One way for a professor to ensure a collective groan from students is to walk into a classroom and announce a group project. Immediate stereotypes of the deadbeat classmates, content to contribute little and expecting to make the grade, are juxtaposed with the overachievers confident that their grade will be dragged down somewhere below their expectations.
These images often times originate from ineffective group learning, devoid of clear objectives and roles. While initially skeptical of cooperative learning, I’ve seen that when this method is utilized correctly, students of all ability levels can benefit.
Cooperative learning’s roots can be traced to the early 1900s, but perhaps the most notable names associated with this learning process are Drs. Roger and David Johnson at the University of Minnesota. They began their training of educators in cooperative learning techniques during the mid-1960s and continue to compile data and evidence suggesting the efficacy of this learning style.
Cooperative learning, briefly, seeks to place students in groups with predetermined roles to work together at a designated task. For example, in the USF Chemistry department, some laboratory sections utilize roles such as recorder, manager, technician and encourager to accomplish experiments collectively.
This type of learning creates a groupthink that encourages a collective, strategic approach to a problem or question and a path to which a solution may lie. Particularly suited to practical scientific inquiry and the corporate sector, this learning style allows for repeated reworking of strategies, which can lead to better reinforcement of theoretical knowledge.
Cooperative learning does not occur, however, without significant challenges. The intangibles of group goals and consensus building must be balanced with the need for individual accountability, most notably indicated by grades. In this regard, cooperative learning must offer an opportunity for individual checks on comprehension through an oral, paper or testing format. In addition, anonymous peer assessments of group members can also be utilized to ascertain a student’s level of preparation and participation to quantify grades.
While much debate revolves around issues such as the imperfect plus-minus grading system or the effects of grade inflation, the core fact remains that learning is not a zero-sum game. By that I mean that one student doesn’t have to fail in order for another to succeed. In my experience, the difference between students is often their drive to succeed, and in that sense students make a decision whether to fail or succeed long before a professor enters the classroom. By creating an environment of cooperative learning, collective consensus building can better ensure success in learning valuable concepts in new and different ways.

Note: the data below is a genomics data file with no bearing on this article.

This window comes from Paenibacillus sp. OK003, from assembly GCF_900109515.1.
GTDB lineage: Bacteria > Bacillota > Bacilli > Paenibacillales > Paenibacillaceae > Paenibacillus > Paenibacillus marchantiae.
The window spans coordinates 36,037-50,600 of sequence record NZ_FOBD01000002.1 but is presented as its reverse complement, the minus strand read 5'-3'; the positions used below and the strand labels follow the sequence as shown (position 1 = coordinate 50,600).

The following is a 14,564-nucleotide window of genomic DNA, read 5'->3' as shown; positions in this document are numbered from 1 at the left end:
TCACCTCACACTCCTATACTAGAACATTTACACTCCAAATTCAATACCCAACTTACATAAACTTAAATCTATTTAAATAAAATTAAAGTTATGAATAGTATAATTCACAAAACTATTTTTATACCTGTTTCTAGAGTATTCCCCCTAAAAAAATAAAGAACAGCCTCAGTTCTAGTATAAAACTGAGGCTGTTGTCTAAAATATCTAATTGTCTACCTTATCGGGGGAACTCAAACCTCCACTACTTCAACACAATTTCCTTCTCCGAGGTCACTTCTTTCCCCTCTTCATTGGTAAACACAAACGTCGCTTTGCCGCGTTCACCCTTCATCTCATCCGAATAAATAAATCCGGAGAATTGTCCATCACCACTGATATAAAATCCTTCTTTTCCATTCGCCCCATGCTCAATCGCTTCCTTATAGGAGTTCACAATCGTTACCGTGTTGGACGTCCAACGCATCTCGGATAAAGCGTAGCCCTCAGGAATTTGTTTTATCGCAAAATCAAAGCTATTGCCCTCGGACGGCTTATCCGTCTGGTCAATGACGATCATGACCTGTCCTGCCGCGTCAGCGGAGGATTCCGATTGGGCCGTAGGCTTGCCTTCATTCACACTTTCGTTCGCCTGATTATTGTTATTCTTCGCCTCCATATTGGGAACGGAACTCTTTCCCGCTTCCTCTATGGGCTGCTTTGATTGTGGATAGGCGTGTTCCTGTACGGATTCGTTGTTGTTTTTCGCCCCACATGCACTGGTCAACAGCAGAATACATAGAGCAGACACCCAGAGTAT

Certainly for the aforementioned overachievers on campus concerned that their intellectual pursuits would somehow be stifled by a group approach to learning, cooperative learning research seems to indicate otherwise. We have all heard that teaching a subject makes an individual more knowledgeable, and it is on this premise that cooperative learning is based.
The theory is that brighter students increase their knowledge and understanding by communicating at a peer group level, while those with less understanding grasp concepts and problems better when in this setting.
Previously, I have admittedly been quite skeptical of cooperative learning, but I know it is here to stay. It would seem that opposition to this way of learning is rooted in an education system that has been for so many years centered on an individualistic, competitive approach. While cooperative learning can balance individualistic achievement with its approach to collective consensus building, to be successful professors and students alike must work at it. It would seem that the sooner students accept cooperative situations in the classroom and seek to maximize the opportunities they offer, the sooner true cooperative learning results will be achieved.
Aaron Hill is a junior majoring in chemistry. firstname.lastname@example.org